Reality TV Lessons Week: What RuPaul’s Drag Race Can Teach Us About Evaluation by Rhodri Dierst-Davies

Hi, my name is Rhodri Dierst-Davies and I am a senior manager with Deloitte Consulting. As a leader in our Program Evaluation Center of Excellence we help our clients solve their most challenging problems. 

I have been a fan of Ru Paul’s Drag Race show since it began back in 2009. For those who may not know about it, the show is a mixture of Survivor and a Miss America competition for drag queens. Each week contestants (“queens”) compete in a series of pagent-like challenges culminating in a final, judged runway competition where outfits are based on a chosen theme. In addition to a weekly winner being crowned, the bottom two queens must, as the host RuPaul says, “lip sync for your life,” and then told, “…and remember, don’t f%&k it up,” with the loser being sent home. The overall goal is to be crowned, “America’s Next Drag Superstar.” 

Creativity Within Limits

Besides having some of the best catchphrases I’ve ever heard on TV, the show is surprisingly formulaic in approach. This reminds me of one of the most fundamental lessons in the field of evaluation, or any other research endeavor: know the rules of the road first, and THEN get creative.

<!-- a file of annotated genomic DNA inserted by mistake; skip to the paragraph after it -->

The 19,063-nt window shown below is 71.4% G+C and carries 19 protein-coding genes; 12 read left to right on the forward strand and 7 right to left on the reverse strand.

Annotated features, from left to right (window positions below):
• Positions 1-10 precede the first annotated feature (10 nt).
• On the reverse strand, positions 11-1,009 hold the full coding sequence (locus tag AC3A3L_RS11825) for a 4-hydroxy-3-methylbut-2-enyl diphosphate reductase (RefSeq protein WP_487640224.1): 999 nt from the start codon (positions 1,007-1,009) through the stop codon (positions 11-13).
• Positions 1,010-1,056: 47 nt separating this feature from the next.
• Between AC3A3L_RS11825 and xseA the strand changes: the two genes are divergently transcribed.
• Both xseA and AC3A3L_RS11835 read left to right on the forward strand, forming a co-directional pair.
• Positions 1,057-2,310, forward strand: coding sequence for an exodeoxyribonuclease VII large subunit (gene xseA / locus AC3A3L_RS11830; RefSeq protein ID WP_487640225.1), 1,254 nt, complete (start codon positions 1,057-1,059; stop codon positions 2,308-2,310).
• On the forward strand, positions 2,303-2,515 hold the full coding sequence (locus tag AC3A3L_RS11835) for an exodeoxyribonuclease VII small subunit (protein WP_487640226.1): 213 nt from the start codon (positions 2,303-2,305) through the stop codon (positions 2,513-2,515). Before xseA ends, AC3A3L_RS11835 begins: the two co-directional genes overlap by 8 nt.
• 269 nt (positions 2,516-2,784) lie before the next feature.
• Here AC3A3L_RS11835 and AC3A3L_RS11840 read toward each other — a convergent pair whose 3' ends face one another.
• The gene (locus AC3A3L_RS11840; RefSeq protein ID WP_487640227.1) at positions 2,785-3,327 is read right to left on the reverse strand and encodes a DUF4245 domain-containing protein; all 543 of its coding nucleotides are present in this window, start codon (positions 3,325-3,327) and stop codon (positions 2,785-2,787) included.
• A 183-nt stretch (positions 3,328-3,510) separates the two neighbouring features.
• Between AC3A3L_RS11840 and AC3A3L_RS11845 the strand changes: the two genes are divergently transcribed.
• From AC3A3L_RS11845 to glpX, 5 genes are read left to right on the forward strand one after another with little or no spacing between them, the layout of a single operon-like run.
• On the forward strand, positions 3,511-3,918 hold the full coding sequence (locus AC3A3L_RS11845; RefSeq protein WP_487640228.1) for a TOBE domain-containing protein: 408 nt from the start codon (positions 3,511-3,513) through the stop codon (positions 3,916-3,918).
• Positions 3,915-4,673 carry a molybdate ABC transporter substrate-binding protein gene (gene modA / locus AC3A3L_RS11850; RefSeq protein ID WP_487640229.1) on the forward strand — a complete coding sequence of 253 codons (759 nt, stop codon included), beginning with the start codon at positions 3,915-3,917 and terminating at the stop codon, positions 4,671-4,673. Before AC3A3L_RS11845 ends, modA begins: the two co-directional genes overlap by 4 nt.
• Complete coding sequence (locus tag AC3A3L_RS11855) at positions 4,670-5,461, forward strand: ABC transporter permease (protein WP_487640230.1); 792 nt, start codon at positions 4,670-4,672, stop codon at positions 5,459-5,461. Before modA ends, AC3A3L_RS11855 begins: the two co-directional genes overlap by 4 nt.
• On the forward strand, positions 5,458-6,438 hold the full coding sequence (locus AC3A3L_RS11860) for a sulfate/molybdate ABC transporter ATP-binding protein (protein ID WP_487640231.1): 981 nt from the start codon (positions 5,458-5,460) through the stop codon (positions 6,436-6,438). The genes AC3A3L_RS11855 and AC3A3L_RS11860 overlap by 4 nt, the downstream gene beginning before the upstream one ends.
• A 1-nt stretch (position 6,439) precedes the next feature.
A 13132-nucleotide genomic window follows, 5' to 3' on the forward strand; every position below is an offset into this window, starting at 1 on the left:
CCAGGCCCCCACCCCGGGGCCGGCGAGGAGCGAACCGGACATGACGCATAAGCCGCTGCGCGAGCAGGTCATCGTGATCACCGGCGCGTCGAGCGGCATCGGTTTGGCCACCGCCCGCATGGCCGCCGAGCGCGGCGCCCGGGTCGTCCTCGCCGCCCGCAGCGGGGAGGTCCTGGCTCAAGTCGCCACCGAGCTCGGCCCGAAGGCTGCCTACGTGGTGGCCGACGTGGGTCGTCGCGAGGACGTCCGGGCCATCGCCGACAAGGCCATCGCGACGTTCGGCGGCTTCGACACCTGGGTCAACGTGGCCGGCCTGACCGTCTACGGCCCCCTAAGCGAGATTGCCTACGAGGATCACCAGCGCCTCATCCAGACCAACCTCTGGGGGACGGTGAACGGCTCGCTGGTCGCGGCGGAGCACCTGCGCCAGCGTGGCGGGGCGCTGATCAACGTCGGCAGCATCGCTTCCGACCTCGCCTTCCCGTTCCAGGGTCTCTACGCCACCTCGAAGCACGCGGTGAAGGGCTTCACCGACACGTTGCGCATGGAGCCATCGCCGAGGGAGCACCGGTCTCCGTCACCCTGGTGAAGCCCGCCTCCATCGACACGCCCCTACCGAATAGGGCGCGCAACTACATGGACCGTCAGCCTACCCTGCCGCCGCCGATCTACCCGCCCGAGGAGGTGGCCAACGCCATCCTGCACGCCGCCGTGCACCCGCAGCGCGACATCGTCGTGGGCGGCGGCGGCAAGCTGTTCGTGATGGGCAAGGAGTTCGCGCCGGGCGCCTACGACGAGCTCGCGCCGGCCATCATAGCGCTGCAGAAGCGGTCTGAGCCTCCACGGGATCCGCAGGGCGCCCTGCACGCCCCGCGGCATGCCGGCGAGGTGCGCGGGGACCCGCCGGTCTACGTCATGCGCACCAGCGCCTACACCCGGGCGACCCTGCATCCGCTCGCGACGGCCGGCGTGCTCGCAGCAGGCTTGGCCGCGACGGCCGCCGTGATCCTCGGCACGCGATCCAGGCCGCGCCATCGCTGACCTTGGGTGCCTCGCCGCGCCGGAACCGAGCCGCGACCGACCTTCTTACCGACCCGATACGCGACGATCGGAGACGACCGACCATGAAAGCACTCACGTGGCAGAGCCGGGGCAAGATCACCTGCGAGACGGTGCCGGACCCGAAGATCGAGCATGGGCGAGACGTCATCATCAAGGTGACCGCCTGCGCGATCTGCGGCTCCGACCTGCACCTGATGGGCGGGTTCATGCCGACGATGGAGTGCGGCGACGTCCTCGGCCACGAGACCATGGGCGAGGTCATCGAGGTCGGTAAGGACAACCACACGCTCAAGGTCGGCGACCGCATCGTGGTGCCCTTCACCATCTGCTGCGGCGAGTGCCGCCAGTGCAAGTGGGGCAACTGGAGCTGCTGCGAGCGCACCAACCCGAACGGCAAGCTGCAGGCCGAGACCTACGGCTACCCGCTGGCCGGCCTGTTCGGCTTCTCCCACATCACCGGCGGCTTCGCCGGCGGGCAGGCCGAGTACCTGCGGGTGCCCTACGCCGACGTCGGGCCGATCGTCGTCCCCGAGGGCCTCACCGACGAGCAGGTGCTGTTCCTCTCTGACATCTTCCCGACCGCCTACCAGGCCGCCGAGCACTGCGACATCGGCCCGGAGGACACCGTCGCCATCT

Contestants who understand the fundamentals of the challenges and listen to judges’ critiques alway do better week over week. These queens understand that you can be creative while also addressing the fundamentals of what is expected. As evaluators we are constantly thinking up creative ways of addressing monitoring, data collection, and measurement issues. Oftentimes  these goals must be balanced by requirements from our clients and contracts which can seem limiting. In my experience the best evaluators are the ones that find the balance between creativity in execution while still being semi-forumalic in approach. 

Be Prepared for what you know is coming

Another lesson of the show: never forget to be prepared for what you know is coming. Every season there are challenges where contestants must sew, a fact that has not changed since the shows inception. Despite this, some queens arrive in the dressing room not having this fundamental skill, and it always ends badly for them (watch LaLa Ri lip sync for her life after hot gluing gift bags to a corset). 

This is no different in the field of evaluation, where failing to do pre-planning leads to chaos, miscommunications, and poor outcomes. Evaluators should always expect to understand the project scope and stated needs so we can better identify theoretical frameworks/theories that are most relevant to the work and bring the critical skills to the table on day one.

Hot Tips:

  • Being creative within the limits is challenging but rewarding. 
  • Preparing for what’s coming is key to success.

Rad Resources: